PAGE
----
Researchers at the University of Washington and Harvard Law School recently published a groundbreaking study analyzing the technical capabilities of 16 electronic monitoring (EM) smartphone apps used as “alternatives” to criminal and civil detention. The study, billed as the “first systematic analysis of the electronic monitoring apps ecosystem,” confirmed many advocates’ fears that EM apps allow access to wide swaths of information, often contain third party trackers, and are frequently unreliable. The study also raises further questions about the lack of transparency involved in the EM app ecosystem, despite local, state, and federal government agencies’ increasing reliance on these apps.
As of 2020, over 2.3 million people in the United States were incarcerated, and an additional 4.5 million were under some form of “community supervision,” including those on probation, parole, pretrial release, or in the juvenile or immigration detention systems. While EM in the form of ankle monitors has long been used by agencies as an “alternative” to detention, local, state, and federal government agencies have increasingly been turning to smartphone apps to fill this function. The way it works is simple: in lieu of incarceration/detention or an ankle monitor, a person agrees to download an EM app on their own phone that allows the agency to track the person’s location and may require the person to submit to additional conditions such as check-ins involving face or voice recognition. The low costs associated with requiring a person to use their own device for EM likely explains the explosion of EM apps in recent years. Although there is no accurate count of the total number of people who use an EM app as an alternative to detention, in the immigration context alone, today nearly 100,000 people are on EM through the BI Smartlink app , up from just over 12,000 in 2018 . Such a high usage calls for a greater need for public understanding of these apps and the information they collect, retain, and share.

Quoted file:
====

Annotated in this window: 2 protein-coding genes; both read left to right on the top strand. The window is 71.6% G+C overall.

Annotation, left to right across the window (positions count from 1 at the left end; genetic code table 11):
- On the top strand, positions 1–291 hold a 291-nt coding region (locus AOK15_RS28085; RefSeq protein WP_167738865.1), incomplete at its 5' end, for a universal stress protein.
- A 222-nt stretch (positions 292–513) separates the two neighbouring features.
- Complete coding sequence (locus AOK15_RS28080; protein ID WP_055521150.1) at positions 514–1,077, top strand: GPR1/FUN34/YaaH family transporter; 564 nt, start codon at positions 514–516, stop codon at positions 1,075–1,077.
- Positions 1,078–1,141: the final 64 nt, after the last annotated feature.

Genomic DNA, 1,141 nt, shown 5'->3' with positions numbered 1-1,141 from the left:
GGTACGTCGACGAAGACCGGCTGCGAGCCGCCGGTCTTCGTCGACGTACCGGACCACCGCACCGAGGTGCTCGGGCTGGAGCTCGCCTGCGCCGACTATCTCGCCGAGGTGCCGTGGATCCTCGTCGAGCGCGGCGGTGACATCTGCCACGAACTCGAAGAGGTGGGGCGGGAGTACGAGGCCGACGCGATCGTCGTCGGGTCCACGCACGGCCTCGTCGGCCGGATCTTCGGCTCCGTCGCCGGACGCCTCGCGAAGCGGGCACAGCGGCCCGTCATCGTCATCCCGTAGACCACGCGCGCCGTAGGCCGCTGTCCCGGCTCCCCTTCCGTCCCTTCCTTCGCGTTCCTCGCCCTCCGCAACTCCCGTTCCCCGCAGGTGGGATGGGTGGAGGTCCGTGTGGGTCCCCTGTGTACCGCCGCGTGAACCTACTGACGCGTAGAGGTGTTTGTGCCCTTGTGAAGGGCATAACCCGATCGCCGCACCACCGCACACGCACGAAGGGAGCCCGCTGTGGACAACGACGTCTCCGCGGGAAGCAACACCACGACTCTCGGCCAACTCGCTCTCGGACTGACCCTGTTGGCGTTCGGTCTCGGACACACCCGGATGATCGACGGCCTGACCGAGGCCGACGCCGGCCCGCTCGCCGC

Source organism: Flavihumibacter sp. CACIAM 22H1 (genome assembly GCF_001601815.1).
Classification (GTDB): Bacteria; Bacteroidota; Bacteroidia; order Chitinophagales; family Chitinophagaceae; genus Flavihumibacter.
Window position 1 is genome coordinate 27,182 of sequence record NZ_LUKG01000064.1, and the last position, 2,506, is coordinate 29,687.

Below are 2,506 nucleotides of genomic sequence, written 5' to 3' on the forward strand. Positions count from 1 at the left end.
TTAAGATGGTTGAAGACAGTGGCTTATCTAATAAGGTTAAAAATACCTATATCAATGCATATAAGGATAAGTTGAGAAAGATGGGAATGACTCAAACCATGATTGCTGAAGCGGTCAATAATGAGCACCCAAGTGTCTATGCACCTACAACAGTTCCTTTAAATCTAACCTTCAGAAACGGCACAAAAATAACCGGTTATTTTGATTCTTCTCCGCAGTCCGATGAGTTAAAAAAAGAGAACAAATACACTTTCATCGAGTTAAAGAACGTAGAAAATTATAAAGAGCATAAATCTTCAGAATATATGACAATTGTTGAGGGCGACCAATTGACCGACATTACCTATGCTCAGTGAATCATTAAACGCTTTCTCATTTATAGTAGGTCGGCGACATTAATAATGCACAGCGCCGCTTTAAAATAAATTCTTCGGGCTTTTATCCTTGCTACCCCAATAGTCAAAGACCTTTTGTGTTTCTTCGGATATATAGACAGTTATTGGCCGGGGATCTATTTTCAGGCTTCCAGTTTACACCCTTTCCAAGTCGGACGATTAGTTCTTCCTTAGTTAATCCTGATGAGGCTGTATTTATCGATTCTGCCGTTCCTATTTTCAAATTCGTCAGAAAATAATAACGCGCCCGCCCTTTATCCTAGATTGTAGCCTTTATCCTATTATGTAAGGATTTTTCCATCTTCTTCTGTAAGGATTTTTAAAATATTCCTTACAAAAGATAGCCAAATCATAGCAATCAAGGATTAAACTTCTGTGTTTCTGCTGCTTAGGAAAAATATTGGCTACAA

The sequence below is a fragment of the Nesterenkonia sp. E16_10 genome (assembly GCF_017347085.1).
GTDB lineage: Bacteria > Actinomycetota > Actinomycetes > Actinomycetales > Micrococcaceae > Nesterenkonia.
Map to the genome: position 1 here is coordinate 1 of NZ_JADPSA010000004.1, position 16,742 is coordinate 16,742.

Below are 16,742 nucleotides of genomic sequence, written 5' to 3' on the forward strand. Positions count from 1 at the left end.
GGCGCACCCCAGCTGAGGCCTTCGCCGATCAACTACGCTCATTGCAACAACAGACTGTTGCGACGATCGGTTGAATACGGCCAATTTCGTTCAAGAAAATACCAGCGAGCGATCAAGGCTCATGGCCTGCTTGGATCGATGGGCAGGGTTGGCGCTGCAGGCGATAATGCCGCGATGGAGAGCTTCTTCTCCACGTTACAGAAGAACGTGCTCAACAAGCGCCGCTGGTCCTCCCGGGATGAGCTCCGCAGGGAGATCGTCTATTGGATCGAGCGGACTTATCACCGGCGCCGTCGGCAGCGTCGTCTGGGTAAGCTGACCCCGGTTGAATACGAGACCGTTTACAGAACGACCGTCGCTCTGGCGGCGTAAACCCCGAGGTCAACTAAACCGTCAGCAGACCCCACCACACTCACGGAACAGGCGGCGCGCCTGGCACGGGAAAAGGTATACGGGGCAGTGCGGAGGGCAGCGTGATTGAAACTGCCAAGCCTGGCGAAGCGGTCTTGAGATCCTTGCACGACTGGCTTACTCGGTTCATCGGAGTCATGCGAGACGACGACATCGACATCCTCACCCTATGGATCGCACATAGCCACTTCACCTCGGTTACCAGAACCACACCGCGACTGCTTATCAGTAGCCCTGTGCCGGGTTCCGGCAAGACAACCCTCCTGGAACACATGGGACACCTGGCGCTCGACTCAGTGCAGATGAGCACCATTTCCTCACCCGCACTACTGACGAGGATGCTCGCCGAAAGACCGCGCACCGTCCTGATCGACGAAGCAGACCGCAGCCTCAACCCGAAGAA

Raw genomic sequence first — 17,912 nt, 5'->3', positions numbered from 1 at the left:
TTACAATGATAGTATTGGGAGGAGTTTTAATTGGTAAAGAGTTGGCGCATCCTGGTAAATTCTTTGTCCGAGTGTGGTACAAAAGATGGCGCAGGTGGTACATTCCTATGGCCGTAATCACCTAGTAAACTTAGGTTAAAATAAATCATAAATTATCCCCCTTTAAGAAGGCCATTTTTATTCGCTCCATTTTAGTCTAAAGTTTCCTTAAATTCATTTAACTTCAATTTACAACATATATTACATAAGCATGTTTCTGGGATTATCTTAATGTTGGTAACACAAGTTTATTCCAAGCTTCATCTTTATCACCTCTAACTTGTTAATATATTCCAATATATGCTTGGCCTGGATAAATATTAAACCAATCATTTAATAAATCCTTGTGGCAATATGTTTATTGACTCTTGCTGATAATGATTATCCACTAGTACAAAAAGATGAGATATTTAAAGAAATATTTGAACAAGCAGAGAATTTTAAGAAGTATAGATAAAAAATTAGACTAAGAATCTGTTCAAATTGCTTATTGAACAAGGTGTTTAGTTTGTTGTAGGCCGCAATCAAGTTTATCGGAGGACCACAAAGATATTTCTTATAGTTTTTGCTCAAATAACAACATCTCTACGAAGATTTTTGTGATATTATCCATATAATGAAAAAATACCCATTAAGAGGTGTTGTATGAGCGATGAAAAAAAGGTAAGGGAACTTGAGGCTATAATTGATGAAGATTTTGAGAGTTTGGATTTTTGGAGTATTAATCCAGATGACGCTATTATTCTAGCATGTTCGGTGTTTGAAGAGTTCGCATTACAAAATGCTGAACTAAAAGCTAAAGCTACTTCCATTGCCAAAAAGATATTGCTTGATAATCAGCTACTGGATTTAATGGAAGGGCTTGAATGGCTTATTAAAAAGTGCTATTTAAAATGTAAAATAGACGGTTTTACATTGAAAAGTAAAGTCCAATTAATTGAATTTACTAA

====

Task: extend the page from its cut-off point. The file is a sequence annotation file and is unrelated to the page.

The study’s technical analysis, the first of its kind for these types of apps, identified several categories of problems with the 16 apps surveyed. These include privacy issues related to the permissions these apps request (and often require), concerns around the types of third party libraries and trackers they use, who they send data to and how they do it, as well as some fundamental issues around usability and app malfunctions.